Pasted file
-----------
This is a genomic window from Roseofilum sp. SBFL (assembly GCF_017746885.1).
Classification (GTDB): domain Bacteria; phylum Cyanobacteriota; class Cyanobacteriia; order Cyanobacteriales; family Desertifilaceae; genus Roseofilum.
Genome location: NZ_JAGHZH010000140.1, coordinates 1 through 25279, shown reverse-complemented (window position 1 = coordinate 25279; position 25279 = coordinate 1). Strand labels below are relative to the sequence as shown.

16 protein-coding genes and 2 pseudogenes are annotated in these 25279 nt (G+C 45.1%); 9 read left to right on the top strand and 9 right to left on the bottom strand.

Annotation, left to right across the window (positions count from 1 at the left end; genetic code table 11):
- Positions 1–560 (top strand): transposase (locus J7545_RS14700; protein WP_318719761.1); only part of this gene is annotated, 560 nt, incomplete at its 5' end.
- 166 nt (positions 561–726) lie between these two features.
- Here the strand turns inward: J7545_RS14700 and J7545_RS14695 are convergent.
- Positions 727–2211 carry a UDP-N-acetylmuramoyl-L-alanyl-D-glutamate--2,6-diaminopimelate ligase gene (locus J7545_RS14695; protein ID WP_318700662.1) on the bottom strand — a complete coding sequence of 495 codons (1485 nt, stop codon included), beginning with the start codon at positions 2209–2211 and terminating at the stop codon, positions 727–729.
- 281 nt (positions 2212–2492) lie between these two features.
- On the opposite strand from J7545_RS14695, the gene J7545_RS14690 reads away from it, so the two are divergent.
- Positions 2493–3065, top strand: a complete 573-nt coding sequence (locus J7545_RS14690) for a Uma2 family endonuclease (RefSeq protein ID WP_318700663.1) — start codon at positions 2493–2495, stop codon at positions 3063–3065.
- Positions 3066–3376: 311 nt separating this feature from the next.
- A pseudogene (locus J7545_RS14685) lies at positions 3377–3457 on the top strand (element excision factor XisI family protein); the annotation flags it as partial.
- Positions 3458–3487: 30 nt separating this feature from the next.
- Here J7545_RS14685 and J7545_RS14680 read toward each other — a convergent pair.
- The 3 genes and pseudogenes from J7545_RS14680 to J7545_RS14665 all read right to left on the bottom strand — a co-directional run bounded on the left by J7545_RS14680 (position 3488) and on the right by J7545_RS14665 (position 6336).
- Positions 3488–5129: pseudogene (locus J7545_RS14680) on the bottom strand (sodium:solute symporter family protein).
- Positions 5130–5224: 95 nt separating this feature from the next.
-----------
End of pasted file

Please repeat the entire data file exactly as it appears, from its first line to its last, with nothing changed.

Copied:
This is a genomic window from Roseofilum sp. SBFL (assembly GCF_017746885.1).
Classification (GTDB): domain Bacteria; phylum Cyanobacteriota; class Cyanobacteriia; order Cyanobacteriales; family Desertifilaceae; genus Roseofilum.
Genome location: NZ_JAGHZH010000140.1, coordinates 1 through 25279, shown reverse-complemented (window position 1 = coordinate 25279; position 25279 = coordinate 1). Strand labels below are relative to the sequence as shown.

16 protein-coding genes and 2 pseudogenes are annotated in these 25279 nt (G+C 45.1%); 9 read left to right on the top strand and 9 right to left on the bottom strand.

Annotation, left to right across the window (positions count from 1 at the left end; genetic code table 11):
- Positions 1–560 (top strand): transposase (locus J7545_RS14700; protein WP_318719761.1); only part of this gene is annotated, 560 nt, incomplete at its 5' end.
- 166 nt (positions 561–726) lie between these two features.
- Here the strand turns inward: J7545_RS14700 and J7545_RS14695 are convergent.
- Positions 727–2211 carry a UDP-N-acetylmuramoyl-L-alanyl-D-glutamate--2,6-diaminopimelate ligase gene (locus J7545_RS14695; protein ID WP_318700662.1) on the bottom strand — a complete coding sequence of 495 codons (1485 nt, stop codon included), beginning with the start codon at positions 2209–2211 and terminating at the stop codon, positions 727–729.
- 281 nt (positions 2212–2492) lie between these two features.
- On the opposite strand from J7545_RS14695, the gene J7545_RS14690 reads away from it, so the two are divergent.
- Positions 2493–3065, top strand: a complete 573-nt coding sequence (locus J7545_RS14690) for a Uma2 family endonuclease (RefSeq protein ID WP_318700663.1) — start codon at positions 2493–2495, stop codon at positions 3063–3065.
- Positions 3066–3376: 311 nt separating this feature from the next.
- A pseudogene (locus J7545_RS14685) lies at positions 3377–3457 on the top strand (element excision factor XisI family protein); the annotation flags it as partial.
- Positions 3458–3487: 30 nt separating this feature from the next.
- Here J7545_RS14685 and J7545_RS14680 read toward each other — a convergent pair.
- The 3 genes and pseudogenes from J7545_RS14680 to J7545_RS14665 all read right to left on the bottom strand — a co-directional run bounded on the left by J7545_RS14680 (position 3488) and on the right by J7545_RS14665 (position 6336).
- Positions 3488–5129: pseudogene (locus J7545_RS14680) on the bottom strand (sodium:solute symporter family protein).
- Positions 5130–5224: 95 nt separating this feature from the next.